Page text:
In March 1919 Childers made the decision to move to Ireland and to use his literary skills and journalistic contacts to aid Sinn Féin propaganda. He went to Paris in July to help publicise their cause internationally, and later in that year began work on the Irish Bulletin. His family left their comfortable world in Chelsea at the end of 1919 to live more precariously with him in Dublin. For the rest of his life, Childers was to concentrate exclusively on Irish affairs and become ever more virulent in his nationalist beliefs. The effect of reprisals by British forces, together with the imprisonment on two occasions of his cousin Robert Barton (qv), heightened Childers's republicanism. This was well illustrated by his pamphlet Military rule in Ireland.
Childers was particularly close to Éamon de Valera (qv) and his ideas appear to have had a heavy influence on the dáil president. He was not, however, trusted by many; Arthur Griffith (qv) called him a ‘damned Englishman’. Remembering his British intelligence associations, many suspected him of being a spy. In February 1921, following the arrest of Desmond FitzGerald (qv), Childers became director of propaganda, stressing the need for the IRA to be regarded as a legitimate dáil-approved force. After the May 1921 election he became a Sinn Féin TD.
Childers accompanied de Valera to London for the early stages of negotiations and was appointed one of the secretaries to the treaty conference. During the conference he reported back to de Valera independently on developments, and had increasingly strained relations with Michael Collins (qv) and Griffith. The British delegation also regarded Childers as a harmful influence during the negotiations, and set up private meetings with Griffith and Collins to bypass him. In the dramatic last hours before the signing of the treaty on 6 December, Childers used his family connections in an abortive attempt to discourage Barton from signing the document.
Childers became one of the fiercest public opponents of the treaty, concentrating during the dáil treaty debates especially on the defence clauses. With de Valera, though, he became more and more of a marginal figure as the military opposition to the treaty came to dominate the political. He had to flee Dublin in the early weeks of the civil war, leaving his family and adopting a peripatetic secret role, striving to keep his republican publicity sheets going. Because of his age and the general lack of trust in him as an outsider, he was not accepted by the columns of the Cork and Kerry IRA. Meanwhile he was suspected in British government and Irish provisional government circles of being responsible for the republican military struggle. It was rumoured that Liam Lynch (qv), the republican chief of staff, wished Childers to replace de Valera as leader of the republican party.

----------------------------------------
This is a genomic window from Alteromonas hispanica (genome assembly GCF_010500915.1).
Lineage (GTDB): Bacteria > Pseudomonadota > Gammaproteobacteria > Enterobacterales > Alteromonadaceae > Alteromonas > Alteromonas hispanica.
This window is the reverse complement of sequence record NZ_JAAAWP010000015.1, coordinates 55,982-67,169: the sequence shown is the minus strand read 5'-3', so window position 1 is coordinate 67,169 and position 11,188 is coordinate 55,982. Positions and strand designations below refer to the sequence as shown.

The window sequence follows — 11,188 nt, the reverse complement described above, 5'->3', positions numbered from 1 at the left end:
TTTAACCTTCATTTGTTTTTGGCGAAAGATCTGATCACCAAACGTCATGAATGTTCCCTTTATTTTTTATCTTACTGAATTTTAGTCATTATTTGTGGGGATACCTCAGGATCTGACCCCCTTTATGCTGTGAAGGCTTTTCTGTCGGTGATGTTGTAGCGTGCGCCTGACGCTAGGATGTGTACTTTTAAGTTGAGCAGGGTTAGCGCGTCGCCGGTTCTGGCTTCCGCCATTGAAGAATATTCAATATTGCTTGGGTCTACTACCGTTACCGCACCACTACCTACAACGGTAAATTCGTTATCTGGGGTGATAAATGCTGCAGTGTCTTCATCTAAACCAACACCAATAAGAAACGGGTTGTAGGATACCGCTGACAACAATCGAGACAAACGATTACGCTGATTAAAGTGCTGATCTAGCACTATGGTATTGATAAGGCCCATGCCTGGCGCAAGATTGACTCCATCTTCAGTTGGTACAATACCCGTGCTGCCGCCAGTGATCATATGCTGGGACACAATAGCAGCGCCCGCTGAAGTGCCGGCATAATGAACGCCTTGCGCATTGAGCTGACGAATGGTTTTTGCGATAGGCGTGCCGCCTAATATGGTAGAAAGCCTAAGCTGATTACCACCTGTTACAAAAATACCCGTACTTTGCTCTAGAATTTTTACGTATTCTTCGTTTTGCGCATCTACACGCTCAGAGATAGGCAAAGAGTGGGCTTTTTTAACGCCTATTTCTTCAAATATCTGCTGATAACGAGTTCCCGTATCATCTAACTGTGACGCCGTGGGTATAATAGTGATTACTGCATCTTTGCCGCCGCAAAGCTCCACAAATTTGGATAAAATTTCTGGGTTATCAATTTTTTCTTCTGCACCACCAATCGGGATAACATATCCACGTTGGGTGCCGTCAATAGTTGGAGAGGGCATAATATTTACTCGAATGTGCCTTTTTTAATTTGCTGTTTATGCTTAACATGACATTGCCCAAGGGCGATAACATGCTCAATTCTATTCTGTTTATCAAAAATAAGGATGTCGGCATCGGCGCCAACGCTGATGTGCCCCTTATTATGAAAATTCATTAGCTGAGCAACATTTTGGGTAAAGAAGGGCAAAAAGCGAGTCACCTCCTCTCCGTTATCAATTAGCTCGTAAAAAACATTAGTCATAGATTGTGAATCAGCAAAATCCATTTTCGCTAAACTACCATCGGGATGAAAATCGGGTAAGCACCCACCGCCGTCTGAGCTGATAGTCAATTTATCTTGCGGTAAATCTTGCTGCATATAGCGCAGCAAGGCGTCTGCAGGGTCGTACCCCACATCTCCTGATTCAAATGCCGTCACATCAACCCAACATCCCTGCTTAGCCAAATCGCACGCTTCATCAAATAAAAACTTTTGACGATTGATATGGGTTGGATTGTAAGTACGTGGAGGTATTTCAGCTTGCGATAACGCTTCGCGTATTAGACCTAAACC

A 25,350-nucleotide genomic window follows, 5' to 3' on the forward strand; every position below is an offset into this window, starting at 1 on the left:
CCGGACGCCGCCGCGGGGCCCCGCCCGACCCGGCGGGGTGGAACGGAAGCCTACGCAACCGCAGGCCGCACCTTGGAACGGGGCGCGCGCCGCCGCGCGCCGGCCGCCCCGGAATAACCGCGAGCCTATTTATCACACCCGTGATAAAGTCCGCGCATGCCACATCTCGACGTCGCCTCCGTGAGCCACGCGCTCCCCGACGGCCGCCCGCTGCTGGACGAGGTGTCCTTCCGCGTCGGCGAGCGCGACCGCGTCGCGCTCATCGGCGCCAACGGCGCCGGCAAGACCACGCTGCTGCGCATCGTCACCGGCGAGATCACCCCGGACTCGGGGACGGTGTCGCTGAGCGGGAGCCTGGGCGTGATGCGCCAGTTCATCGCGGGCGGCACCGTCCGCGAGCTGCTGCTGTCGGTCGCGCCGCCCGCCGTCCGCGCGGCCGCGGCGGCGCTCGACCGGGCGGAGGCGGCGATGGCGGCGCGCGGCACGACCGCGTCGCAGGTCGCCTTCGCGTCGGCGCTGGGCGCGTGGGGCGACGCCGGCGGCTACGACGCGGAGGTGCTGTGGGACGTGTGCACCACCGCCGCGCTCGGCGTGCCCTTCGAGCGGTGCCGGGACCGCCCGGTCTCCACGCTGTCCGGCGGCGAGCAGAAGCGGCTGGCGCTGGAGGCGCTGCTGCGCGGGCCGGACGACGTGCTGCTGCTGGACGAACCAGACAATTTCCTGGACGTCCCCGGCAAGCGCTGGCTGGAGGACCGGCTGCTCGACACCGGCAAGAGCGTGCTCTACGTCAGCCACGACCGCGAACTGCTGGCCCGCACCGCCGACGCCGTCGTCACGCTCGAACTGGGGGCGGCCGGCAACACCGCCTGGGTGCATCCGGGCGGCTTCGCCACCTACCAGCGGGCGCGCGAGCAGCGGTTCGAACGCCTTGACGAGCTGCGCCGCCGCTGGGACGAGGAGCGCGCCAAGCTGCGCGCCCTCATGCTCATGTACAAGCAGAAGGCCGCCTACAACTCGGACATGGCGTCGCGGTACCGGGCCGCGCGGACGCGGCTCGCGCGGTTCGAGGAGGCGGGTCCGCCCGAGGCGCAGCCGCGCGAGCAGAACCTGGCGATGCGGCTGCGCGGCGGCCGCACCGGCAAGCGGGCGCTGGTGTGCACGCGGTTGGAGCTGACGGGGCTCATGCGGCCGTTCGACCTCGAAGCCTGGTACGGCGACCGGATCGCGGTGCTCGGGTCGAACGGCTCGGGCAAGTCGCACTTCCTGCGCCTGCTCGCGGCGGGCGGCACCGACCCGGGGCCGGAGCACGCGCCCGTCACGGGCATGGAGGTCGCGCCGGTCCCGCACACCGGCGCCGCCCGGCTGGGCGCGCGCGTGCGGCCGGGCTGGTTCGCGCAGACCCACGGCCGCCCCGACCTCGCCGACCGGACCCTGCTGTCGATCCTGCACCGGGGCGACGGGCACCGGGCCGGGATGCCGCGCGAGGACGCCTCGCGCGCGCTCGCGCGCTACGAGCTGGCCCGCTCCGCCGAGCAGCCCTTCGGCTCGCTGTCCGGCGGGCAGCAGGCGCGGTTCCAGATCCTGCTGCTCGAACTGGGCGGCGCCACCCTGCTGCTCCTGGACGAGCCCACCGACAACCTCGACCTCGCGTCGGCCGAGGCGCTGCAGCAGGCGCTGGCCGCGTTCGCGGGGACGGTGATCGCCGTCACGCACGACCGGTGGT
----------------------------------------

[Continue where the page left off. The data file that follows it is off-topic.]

After an arduous escape from the hilly fastnesses of the south-west with his confidant David Robinson (qv), Childers was arrested at Glendalough House on 10 November 1922 and charged with possession of a small pistol, actually given to him as a keepsake by Michael Collins. At this time, comments by Kevin O'Higgins (qv) and Winston Churchill in their respective parliaments demonstrated the depth of personal animosity to Childers and exhibited the problems of coming to terms with the ‘zeal of the convert’. On 24 November 1922 Childers was duly executed by firing squad. The execution was justified as coming under the terms of the public safety act.
Childers's last reflections suggest that the underlying motivation for his actions was a determination to reconcile Britain with Ireland. The latter part of his life, however, achieved precisely the opposite. By staying in Ireland and contributing both to the Free State and Republic, the Childers family did much to reconcile Free Stater with republican. Childers's eldest son, Erskine Hamilton Childers (qv), was elected president in 1973. An obsessive man, Robert Erskine Childers had been distrusted on all sides. In explaining his switch from English Edwardian respectability to hard-line Irish republicanism, too much responsibility has been attached to his wife's influence and not enough to his psyche and the tensions inherent in his Anglo-Irish identity.